Re: Auditing statements

  • From: Pete Finnigan <pete@xxxxxxxxxxxxxxxx>
  • To: DonGranaman@xxxxxxxxxxxxxxx
  • Date: Thu, 04 Aug 2011 20:20:25 +0100

Hi Don,

Audit create session will show if a schema is connnected to but not if
any of its objects are used. A schema may be a "schema" or "user", if a
"schema"/"user" has no objects then you could rely on a long term audit
that no one ever connects to the user and mark it for dropping.For
schemas you could audit all objects owned by it and if none are accessed
and the schema is not connected to, then maybe its unused. The problem
is also the interpretation of what "unused" means. Does it mean
connected to, does it mean its objects are not used or does it mean that
the account should not exist and actually is a duplicate/unauthorisec
(but used) - ie removing accounts does not necessarily mean that they
are not used. Conversly an account may not be used/connected to but
maybe cannot be removed for other reasons - historical audit based on
user ID springs to mind. There are solutions to this by creating a
mapping table and then removing the account. But you are right Don the
OP needs to do some research and also clarify the requirements.

Kind regards


Don Granaman wrote:
> You have some work to do - starting with research.  For starters try:
> and
> Object auditing is always for all users (except of course SYS, ... as SYSDBA, 
> .... as SYSOPER, etc.).  Some auditing is for all users (with the usual 
> exceptions) unless you specify otherwise.  For example:
> "audit session" versus "audit session by system" or "audit session by system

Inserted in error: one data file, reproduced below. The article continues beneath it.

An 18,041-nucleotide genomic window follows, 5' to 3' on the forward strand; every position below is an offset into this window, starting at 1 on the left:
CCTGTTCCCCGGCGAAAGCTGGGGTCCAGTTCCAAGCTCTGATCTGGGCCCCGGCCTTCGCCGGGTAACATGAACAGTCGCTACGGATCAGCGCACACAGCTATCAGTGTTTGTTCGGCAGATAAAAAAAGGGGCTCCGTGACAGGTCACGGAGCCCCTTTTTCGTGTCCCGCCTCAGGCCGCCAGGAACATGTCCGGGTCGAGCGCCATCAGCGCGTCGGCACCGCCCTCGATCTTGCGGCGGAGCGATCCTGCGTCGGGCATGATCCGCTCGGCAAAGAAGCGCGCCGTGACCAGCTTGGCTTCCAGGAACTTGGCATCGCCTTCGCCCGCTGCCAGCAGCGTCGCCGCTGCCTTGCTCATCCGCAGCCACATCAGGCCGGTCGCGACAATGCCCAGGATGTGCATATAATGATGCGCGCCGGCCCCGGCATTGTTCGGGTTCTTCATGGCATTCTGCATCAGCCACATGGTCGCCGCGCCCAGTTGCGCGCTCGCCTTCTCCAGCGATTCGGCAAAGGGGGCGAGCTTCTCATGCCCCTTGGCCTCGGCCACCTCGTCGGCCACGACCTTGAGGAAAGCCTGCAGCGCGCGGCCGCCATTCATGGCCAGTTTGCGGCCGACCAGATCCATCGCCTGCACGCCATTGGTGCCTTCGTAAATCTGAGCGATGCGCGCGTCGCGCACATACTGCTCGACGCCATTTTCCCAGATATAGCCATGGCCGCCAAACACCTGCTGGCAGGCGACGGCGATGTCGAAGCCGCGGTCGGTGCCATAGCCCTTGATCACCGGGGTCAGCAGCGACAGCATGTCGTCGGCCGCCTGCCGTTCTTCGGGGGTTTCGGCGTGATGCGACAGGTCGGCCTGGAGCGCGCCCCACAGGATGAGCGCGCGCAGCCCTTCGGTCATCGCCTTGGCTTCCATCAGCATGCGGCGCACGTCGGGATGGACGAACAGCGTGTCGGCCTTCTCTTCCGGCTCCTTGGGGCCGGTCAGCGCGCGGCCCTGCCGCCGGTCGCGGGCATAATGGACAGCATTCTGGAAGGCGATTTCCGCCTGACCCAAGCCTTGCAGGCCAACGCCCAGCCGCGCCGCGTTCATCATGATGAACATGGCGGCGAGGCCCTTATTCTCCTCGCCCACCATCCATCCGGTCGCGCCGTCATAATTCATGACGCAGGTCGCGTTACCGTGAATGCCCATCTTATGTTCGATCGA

> whenever not successful".
> To audit actions by highly privileged users (SYS, ... as SYSDBA, ... as 
> SYSOPER) see the initialization parameter AUDIT_SYS_OPERATIONS at:
> [see: 
> However, some things - like "database start" are always audited.
> [See: 
> I sincerely doubt that anyone is going to be both willing and able to 
> interpret your security division's "business requirements" into fully 
> functional code.  [E.G.  How can you tell if a schema is "unused"?]
> Don Granaman | Phone: 402-361-3073 | Cell: 402-960-6955 | Fax: 402-361-3173 | 
> Solutionary | Relevant . Intelligent . Security
> From: oracle-l-bounce@xxxxxxxxxxxxx [mailto:oracle-l-bounce@xxxxxxxxxxxxx] On 
> Behalf Of P D
> Sent: Wednesday, August 03, 2011 2:29 PM
> To: oracle-l@xxxxxxxxxxxxx
> Subject: Auditing statements
> We have been asked by our security division to run these specific statements 
> on a database for auditing purposes.   They don't work.     These are 
> databases on Standard Edition.    Are there some other broad-based 
> generic commands that can be run that will capture the purpose of what is 
> listed here?     If they want it to capture information from every user in 
> the database, wouldn't we have to also explicitly state each user name, 
> otherwise all we are really auditing is actions by the sys user since that is 
> where the command is being run from?
> Audit drop unused schemas
> Audit trap autonomous transactions
> Audit any create statement
> Audit any drop statement
> Audit insert failures
> Audit grant any object
> Audit database start or stop


Pete Finnigan
CEO and Founder Limited

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